|Publication number||US7487541 B2|
|Application number||US 10/730,926|
|Publication date||Feb 3, 2009|
|Filing date||Dec 10, 2003|
|Priority date||Dec 10, 2003|
|Also published as||EP1542428A1, US20050132219|
|Publication number||10730926, 730926, US 7487541 B2, US 7487541B2, US-B2-7487541, US7487541 B2, US7487541B2|
|Original Assignee||Alcatel Lucent|
|Export Citation||BiBTeX, EndNote, RefMan|
|Patent Citations (4), Non-Patent Citations (11), Referenced by (16), Classifications (17), Legal Events (6)|
|External Links: USPTO, USPTO Assignment, Espacenet|
This invention relates to communications systems and more particularly to an apparatus and method for tracing-back single packets in such communications systems.
Global-based communications networks such as the Internet have evolved from an early, research-based system with limited access, to a truly world wide network with millions of users. The original network protocol, TCP/IP, was designed on the basis that system users would connect to the network for strictly legitimate purposes. As a consequence, no particular consideration was given to security issues. In recent years, however, the incidence of malicious attacks on the Internet has grown to an alarming proportion. These attacks take on a variety of forms, and often lead to a complete disruption of service for a targeted victim.
One such attack is based on the concept of flooding a victim with so much traffic that the victim's server cannot cope, or with very effective malicious packets at lower rates. Due to its anonymous nature, the Internet Protocol (IP) makes it extremely difficult to precisely identify the real source of any given datagram, and thus any given flow, if the source wishes to remain unknown. This peculiarity is often exploited, during a malicious Denial of Service (DoS) attack, to hide the source of the attack. A DoS attack involves blocking somebody's ability to use a given service on the network. DoS attacks are common across the Internet with many being launched daily at various targets.
Thus, it is very difficult to trace the real source of the attack if an attacker uses a spoofed source address, i.e. replaces its legitimate address with an illegitimate one. It is expected that if attackers were open to identification the incidence of DoS attacks would decrease significantly.
Several methods have been proposed for solving the IP trace back problem. A thorough overview on the topic is given by H. F. Lipson in a special report entitled “Tracking and Tracing Cyber-Attacks: Technical Challenges and Global Policy Issues”, CERT Coordination Center. Among all the other techniques that this paper describes, a hop-by-hop trace back scheme is discussed. This mechanism consists of a manual and tedious process by which a network administrator gathers information on each router on the upstream path of the flow being traced one step at a time until the source is reached.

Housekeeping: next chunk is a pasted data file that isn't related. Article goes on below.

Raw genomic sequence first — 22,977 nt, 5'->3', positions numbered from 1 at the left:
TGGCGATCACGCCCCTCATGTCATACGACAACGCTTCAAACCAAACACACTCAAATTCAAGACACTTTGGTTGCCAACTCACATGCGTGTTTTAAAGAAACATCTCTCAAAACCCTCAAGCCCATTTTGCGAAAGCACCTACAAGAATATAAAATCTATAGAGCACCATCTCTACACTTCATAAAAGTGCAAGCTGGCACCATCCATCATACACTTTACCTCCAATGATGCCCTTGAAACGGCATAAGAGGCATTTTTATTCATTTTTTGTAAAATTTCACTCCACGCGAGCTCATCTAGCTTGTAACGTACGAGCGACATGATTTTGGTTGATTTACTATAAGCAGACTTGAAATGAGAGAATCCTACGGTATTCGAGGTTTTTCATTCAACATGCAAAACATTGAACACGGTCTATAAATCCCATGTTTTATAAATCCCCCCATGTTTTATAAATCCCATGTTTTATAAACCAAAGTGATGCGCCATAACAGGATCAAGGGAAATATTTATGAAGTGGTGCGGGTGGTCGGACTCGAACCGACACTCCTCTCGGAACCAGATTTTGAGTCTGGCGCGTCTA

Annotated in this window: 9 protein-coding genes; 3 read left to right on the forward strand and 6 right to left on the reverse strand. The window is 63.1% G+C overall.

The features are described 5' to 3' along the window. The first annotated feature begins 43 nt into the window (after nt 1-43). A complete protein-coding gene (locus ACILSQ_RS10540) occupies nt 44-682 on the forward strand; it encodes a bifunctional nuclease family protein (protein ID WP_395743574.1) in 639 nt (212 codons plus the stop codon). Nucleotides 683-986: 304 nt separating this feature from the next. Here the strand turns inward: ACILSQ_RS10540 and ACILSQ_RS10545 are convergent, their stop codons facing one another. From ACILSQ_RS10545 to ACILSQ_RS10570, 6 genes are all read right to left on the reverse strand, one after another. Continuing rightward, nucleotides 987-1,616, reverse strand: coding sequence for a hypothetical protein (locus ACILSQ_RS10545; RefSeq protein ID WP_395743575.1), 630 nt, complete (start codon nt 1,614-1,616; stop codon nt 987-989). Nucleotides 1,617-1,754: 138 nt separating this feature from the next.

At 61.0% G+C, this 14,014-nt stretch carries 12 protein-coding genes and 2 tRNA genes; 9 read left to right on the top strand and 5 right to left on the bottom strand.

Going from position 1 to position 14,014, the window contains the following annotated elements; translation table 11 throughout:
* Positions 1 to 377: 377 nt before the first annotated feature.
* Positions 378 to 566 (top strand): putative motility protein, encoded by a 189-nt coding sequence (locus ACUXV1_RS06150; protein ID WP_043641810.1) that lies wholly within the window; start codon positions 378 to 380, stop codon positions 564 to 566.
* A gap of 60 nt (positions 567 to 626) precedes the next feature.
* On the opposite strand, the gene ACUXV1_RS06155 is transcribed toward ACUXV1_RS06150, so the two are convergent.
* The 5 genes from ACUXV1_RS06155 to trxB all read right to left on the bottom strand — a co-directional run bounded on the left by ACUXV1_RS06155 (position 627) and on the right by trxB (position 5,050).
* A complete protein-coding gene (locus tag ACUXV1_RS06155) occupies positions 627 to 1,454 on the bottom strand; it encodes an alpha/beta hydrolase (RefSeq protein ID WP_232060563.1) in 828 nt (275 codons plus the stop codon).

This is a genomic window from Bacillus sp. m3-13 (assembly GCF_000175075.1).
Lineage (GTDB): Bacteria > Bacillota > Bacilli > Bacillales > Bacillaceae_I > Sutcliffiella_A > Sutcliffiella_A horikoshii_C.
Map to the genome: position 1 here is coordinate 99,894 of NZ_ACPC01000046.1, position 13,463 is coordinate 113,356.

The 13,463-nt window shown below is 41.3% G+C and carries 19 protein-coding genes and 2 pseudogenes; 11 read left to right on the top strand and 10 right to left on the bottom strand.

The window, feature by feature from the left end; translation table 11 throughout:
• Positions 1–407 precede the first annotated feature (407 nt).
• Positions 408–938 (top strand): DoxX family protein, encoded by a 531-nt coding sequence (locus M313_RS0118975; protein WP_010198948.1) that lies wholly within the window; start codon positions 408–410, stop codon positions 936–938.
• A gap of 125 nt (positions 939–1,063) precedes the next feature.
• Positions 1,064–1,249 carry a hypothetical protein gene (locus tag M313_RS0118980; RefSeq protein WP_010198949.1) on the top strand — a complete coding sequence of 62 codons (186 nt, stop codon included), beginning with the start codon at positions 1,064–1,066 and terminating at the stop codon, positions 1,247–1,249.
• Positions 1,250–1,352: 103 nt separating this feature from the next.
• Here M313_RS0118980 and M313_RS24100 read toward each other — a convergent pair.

Other prior art solutions involve systems where routers are requested to insert their IP addresses, or other unique identifiers, into the IP packet headers. The victim of an attack reconstructs the path by using the information gathered by correlating all the received, marked datagrams. This system is described by S. Savage, D. Wetherall, A. Karling and T. Anderson in “Practical Network Support for IP Trace back”, SIGOMM'00, Stockholm, Sweden.
Another back-tracing method is iTrace, which relies on routers sending a new type of Internet control message protocol (ICMP) message to the destination of the datagram examined with a certain probability. By gathering a given number of these messages the receiver of a certain flow can reconstruct the path to the source. This method is described by S. Bellovin, M. Leech, T. Taylor, “ICMP Trace back messages”, IETF work in progress.
Finally, the third classical approach is to rely on routers keeping track of all packets they forward in some efficient matter. In a hash-based solution every router keeps a table containing a hashed value from every packet forwarded during a given interval. If a particular flow is to be traced, routers on the upstream path forward their tables to an entity that will carry out a correlation process to determine the next hop. The method relies on Bloom filters to speed up the look-up process in the table. This method was described by C. Snoeren, C. Patridge, L. Sanchez et al., “Hash-based IP Trace back”, SIGCOMM'01, San Diego.
The Applicant's co-pending U.S. patent application Ser. No. 10,635,602, filed Aug. 7, 2003 for a “Mechanism for Tracing-back Anonymous Network Flows in Autonomous Systems” (Jones et al.) focuses on how to trace a data flow from one end of a single autonomous system to another, given the signature and the egress point of the flow.
The previous solutions can be divided into two categories. The first one includes methods for tracking malicious continuous flows of IP packets and the second group includes the methods for tracking back single malicious IP packets. Some of the methods for tracking continuous flows may also be used to track-back single packets, such as for example the iTrace method referred to above. However, the price to pay is overwhelming.